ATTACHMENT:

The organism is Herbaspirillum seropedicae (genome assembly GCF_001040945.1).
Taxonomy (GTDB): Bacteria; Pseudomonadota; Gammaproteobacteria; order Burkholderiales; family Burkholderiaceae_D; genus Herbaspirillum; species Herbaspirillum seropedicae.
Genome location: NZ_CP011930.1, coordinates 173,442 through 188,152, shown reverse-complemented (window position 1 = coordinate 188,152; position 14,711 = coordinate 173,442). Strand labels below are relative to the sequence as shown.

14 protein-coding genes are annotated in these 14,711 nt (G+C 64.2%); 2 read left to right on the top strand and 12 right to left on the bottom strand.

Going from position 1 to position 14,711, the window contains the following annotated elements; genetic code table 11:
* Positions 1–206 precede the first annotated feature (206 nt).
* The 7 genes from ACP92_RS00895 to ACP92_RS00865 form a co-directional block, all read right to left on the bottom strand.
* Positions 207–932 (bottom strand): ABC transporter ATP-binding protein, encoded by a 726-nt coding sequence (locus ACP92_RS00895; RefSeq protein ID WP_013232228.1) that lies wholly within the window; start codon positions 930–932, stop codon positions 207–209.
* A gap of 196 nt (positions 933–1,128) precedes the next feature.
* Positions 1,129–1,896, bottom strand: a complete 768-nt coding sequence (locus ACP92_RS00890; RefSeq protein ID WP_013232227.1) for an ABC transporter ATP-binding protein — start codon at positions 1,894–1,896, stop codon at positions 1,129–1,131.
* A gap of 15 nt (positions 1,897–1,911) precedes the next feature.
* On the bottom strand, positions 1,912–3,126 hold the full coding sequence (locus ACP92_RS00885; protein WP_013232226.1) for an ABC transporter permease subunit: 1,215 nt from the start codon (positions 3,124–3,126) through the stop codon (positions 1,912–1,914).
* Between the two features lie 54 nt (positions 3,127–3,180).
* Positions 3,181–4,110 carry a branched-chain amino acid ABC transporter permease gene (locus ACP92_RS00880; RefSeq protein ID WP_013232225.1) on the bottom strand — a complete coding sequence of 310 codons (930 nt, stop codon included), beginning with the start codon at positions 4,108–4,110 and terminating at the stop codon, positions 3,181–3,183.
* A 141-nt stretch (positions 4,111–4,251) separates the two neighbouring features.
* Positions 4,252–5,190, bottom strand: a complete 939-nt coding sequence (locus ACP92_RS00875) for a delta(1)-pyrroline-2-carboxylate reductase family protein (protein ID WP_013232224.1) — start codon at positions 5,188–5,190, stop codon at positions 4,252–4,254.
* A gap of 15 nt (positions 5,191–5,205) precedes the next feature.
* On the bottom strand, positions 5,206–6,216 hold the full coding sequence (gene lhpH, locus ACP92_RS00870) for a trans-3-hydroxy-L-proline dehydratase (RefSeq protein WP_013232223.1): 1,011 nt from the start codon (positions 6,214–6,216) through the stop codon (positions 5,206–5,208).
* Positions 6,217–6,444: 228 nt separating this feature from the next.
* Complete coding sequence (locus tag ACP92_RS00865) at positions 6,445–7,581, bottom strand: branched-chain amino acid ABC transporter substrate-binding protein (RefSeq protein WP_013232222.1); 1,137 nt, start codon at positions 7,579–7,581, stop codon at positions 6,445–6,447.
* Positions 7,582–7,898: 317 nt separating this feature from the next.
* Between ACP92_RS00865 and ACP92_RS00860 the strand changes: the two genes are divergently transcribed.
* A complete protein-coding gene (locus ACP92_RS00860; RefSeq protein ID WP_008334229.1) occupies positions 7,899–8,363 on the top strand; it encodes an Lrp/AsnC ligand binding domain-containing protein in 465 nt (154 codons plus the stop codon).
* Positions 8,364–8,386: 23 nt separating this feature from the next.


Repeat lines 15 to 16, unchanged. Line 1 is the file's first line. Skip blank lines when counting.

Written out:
* A 141-nt stretch (positions 4,111–4,251) separates the two neighbouring features.
* Positions 4,252–5,190, bottom strand: a complete 939-nt coding sequence (locus ACP92_RS00875) for a delta(1)-pyrroline-2-carboxylate reductase family protein (protein ID WP_013232224.1) — start codon at positions 5,188–5,190, stop codon at positions 4,252–4,254.